Treasury prices rose modestly Tuesday as investors balanced positive news from a tame inflation report against increasing supply from corporate and sovereign issues that compete against government debt.
In late trading, the yield on the benchmark 10-year Treasury note dipped to 3.33 percent from 3.34 percent late Monday. Its price rose 2/32 to 100 12/32.
The gains in Treasurys were supported by a Labor Department report showing a smaller-than-expected increase in wholesale prices in October. The government's Producer Price Index rose 0.3 percent last month, less than the 0.5 percent increase forecast by economists polled by Thomson Reuters, following a decline of 0.6 percent a month earlier.
The data reinforced assurances from Federal Reserve chairman Ben Bernanke a day earlier that inflation would not be a concern in the near future. Inflation is bad for bonds because it eats into their fixed returns over time.
Nick Kalivas, a vice president of financial research at MF Global, said optimism from the economic report was tempered by an anticipated increase in supply of corporate and foreign government bonds in the coming weeks. The added supply can reduce demand and compete with U.S. government-backed debt, dragging down prices and pushing yields higher.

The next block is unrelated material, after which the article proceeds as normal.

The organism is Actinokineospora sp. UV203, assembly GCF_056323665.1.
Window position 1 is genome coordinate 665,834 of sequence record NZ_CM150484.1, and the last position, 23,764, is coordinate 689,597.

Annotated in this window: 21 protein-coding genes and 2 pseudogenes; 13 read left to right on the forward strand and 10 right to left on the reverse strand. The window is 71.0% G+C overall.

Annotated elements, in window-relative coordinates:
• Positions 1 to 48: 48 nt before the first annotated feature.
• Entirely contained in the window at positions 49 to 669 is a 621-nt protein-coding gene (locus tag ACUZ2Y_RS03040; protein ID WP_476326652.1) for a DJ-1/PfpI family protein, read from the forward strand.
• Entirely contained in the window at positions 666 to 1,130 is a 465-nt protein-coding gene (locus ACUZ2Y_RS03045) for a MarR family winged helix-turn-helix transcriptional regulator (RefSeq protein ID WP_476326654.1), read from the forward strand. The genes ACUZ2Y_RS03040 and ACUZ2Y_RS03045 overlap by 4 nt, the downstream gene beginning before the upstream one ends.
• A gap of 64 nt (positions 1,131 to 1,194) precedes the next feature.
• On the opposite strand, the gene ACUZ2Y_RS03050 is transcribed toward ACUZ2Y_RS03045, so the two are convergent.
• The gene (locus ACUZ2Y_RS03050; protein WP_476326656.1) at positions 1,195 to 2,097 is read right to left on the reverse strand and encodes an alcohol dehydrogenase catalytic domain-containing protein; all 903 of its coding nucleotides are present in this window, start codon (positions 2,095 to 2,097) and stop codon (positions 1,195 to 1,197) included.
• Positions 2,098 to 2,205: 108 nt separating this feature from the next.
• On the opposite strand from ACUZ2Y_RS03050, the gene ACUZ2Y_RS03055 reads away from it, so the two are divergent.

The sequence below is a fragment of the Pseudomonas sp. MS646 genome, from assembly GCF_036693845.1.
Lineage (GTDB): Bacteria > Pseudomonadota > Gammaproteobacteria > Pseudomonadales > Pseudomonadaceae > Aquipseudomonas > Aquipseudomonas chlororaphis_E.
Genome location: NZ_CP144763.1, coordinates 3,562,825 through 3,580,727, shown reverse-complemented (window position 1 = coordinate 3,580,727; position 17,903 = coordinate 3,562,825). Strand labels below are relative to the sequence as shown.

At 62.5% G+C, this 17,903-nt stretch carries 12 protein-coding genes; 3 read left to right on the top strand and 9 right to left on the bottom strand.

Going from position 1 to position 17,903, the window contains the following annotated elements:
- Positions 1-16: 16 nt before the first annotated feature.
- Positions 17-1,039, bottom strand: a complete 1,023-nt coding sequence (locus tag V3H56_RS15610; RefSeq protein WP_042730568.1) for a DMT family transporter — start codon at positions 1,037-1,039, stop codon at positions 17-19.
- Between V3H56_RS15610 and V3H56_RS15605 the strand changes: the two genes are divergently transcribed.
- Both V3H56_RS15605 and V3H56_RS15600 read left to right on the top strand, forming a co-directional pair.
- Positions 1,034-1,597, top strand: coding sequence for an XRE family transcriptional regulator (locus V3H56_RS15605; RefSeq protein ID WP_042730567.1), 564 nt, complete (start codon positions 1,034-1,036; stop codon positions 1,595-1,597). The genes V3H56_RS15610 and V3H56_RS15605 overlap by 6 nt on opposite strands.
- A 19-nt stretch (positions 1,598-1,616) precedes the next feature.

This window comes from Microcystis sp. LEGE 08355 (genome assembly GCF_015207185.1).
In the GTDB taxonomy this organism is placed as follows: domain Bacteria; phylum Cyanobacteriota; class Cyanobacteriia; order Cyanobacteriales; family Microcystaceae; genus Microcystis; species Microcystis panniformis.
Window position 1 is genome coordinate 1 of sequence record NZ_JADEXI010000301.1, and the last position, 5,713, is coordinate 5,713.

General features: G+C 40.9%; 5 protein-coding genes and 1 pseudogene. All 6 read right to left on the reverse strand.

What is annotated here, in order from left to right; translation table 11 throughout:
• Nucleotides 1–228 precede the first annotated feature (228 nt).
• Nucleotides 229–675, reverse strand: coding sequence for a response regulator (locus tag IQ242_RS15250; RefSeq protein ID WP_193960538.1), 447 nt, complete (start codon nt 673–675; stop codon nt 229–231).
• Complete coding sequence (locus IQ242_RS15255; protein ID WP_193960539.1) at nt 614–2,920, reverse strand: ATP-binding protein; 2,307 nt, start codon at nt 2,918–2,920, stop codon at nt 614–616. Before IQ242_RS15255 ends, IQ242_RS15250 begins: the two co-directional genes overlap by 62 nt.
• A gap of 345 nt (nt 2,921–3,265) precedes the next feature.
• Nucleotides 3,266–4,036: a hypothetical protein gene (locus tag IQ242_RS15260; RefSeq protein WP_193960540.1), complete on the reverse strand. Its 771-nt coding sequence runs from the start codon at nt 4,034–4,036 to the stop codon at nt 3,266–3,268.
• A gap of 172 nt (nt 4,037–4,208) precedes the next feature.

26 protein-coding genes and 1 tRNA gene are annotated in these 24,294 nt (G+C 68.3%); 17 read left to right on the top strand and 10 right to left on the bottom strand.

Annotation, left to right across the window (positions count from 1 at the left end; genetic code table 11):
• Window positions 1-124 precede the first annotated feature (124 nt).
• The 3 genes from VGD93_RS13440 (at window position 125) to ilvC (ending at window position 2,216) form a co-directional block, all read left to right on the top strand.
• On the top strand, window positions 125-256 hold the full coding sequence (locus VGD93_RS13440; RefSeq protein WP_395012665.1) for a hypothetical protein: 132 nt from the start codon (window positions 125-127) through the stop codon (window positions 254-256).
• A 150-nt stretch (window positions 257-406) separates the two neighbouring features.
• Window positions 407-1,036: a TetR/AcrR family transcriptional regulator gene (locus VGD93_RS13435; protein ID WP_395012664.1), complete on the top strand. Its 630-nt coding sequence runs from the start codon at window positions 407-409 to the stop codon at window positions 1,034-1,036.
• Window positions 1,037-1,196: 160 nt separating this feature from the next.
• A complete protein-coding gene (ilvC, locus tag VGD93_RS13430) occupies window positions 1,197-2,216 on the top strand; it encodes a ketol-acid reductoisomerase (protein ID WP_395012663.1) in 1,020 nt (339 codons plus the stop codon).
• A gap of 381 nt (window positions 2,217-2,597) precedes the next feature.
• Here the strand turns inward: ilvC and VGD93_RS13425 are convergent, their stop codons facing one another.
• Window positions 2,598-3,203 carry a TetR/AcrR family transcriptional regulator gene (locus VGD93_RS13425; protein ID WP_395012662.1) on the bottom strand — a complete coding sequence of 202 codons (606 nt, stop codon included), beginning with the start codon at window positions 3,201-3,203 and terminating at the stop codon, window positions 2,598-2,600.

Kalivas said the yield on the 10-year note is reaching a technical threshold as well that is affecting trading. If the yield on the 10-year note drifts below a range of 3.25 percent to 3.30 percent, it could trigger a wave of buying that might push the yield as low as 3 percent, he said.
The 10-year yields dipped below that level briefly in early October but quickly rose back above 3.5 percent late last month.
In other trading, the price on the 30-year bond rose 6/32 to 101 29/32, pushing its yield down to 4.26 percent from 4.28 percent.
The yield on the two-year note dropped to its lowest level since January, falling to 0.77 percent from 0.78 percent. Its price rose 1/32 to 100 14/32.
The yield on the three-month T-bill fell to 0.04 percent from 0.05 percent. Its discount rate was 0.05 percent.
The cost of borrowing between banks dipped. The British Bankers' Association said the rate on three-month loans in dollars _ the London Interbank Offered Rate, or Libor _ fell to 0.2703 percent from 0.2713 percent.